[Previous] exemptions have been limited to situations in which human life and health have been the primary considerations. Although providing similar assistance to animals may be a good cause, we find it is not sufficiently in the public interest to justify exempting such operations from the regulations. We note that, although the FAA is denying this petition, HelpFourPaws' volunteer pilots may continue to conduct these operations without reimbursement for expenses.

Thus it is not enough that the flights would presumably have the same level of safety as flights transporting human patients. In the FAA's view, the public interest would not be "sufficiently" served by allowing a pilot to receive reimbursement for fuel and other costs for these flights under an exemption from FAR §61.113. In other words, the FAA determined that what HelpFourPaws requested was safe and good, but not good enough.

The FAA's position that human patient transport is of higher public value than animal transportation may be supportable, but basing its decision on degrees of public interest (as opposed to the exemption either being in the public interest or not) seems ill-defined and arbitrary.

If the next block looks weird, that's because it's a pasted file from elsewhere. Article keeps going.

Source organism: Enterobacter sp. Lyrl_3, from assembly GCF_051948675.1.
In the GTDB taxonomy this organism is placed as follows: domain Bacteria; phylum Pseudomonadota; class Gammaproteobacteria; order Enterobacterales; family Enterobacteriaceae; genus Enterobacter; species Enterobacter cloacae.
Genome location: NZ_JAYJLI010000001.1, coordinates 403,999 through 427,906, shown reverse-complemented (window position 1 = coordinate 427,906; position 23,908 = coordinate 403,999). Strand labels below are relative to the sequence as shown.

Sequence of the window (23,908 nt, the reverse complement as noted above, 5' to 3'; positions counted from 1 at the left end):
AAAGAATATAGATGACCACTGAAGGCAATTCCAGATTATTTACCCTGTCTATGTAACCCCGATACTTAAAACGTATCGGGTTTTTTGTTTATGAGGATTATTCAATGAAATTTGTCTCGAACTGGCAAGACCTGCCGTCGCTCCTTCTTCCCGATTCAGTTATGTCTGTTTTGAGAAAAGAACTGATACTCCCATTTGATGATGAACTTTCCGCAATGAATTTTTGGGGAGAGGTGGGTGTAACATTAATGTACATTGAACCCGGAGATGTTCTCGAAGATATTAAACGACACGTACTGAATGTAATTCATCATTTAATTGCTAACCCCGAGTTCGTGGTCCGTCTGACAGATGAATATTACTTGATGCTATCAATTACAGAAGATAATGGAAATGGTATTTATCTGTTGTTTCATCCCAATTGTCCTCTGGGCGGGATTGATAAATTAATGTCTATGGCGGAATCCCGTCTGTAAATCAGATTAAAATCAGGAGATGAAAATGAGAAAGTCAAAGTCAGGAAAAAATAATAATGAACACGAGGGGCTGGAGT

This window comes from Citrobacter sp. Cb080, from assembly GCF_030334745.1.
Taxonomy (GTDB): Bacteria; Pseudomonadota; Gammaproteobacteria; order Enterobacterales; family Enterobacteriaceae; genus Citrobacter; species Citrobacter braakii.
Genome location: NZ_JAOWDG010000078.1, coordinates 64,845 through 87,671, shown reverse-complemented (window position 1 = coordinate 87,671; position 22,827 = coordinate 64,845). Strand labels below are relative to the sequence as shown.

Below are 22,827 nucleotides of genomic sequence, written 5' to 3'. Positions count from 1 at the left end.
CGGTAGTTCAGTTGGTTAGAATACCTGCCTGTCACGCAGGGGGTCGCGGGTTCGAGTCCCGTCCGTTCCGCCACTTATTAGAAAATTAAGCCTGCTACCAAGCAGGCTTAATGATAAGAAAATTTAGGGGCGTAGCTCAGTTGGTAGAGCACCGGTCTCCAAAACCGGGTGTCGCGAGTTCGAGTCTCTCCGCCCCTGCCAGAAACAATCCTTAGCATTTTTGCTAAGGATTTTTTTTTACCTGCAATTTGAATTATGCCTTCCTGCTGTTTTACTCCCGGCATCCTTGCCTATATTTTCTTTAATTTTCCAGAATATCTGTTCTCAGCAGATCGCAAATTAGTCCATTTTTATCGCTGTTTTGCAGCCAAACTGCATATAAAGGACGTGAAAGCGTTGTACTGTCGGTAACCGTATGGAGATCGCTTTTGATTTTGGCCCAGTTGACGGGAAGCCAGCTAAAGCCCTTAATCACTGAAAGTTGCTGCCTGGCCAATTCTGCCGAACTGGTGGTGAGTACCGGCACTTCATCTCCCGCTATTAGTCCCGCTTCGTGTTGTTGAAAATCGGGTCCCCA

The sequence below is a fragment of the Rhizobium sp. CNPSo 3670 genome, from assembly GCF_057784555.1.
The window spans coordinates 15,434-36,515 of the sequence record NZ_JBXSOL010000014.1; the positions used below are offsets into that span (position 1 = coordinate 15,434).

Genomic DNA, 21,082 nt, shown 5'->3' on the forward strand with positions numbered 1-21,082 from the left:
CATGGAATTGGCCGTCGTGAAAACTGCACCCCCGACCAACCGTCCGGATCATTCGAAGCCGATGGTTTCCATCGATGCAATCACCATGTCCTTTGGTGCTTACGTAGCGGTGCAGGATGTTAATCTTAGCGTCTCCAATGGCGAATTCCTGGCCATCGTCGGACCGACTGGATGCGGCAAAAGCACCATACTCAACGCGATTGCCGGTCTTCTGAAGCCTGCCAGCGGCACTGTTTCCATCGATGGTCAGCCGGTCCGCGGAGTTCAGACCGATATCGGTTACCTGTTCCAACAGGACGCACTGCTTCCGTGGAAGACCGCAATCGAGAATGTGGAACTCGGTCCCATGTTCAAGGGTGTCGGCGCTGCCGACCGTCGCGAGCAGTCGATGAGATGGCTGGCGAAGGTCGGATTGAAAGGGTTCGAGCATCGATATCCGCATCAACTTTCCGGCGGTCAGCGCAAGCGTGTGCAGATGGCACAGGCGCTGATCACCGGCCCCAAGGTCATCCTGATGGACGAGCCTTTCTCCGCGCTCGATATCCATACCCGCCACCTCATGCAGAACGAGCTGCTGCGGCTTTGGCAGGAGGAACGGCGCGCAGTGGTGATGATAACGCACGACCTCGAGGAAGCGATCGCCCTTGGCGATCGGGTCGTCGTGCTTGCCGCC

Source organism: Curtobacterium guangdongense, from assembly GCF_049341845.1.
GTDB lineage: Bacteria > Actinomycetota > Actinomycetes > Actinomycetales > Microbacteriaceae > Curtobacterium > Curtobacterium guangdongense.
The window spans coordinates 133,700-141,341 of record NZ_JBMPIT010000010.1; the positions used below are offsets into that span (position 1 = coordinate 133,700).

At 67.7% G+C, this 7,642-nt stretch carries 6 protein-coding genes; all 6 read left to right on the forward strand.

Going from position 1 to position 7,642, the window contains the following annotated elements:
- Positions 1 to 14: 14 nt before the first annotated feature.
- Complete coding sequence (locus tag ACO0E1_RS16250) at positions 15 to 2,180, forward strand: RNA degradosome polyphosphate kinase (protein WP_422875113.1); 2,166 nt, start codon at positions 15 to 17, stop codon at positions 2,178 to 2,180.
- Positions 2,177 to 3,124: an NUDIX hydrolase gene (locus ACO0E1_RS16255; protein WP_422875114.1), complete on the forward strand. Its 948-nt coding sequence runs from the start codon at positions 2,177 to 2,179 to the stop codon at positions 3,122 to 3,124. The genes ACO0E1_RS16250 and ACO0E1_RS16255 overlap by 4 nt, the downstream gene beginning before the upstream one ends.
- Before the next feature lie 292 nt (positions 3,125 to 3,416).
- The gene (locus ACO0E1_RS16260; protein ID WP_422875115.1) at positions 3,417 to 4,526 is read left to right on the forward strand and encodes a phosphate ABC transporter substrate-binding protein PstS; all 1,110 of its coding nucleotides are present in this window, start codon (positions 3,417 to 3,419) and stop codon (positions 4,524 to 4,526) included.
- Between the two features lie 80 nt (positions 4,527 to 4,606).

There are a multitude of reasons why a requested exemption might be contrary to the public interest and there may be unarticulated reasons to justify the FAA's decision in this case. But how does one know what is "sufficiently in the public interest" to justify an exemption? I guess we will just have to wait for the next Exemption Du Jour.

ACA News & Updates


Support the General Aviation Caucuses 




The Air Care Alliance has been working with the various other aviation organizations such as the Alliance for Aviation Across America (AAAA), AOPA, EAA, NBAA, etc, to espouse the House and Senate General Aviation Caucuses. This is important because caucus members will shape public policy regarding not only General Aviation but also such issues as how public benefit flying fits into our national agenda.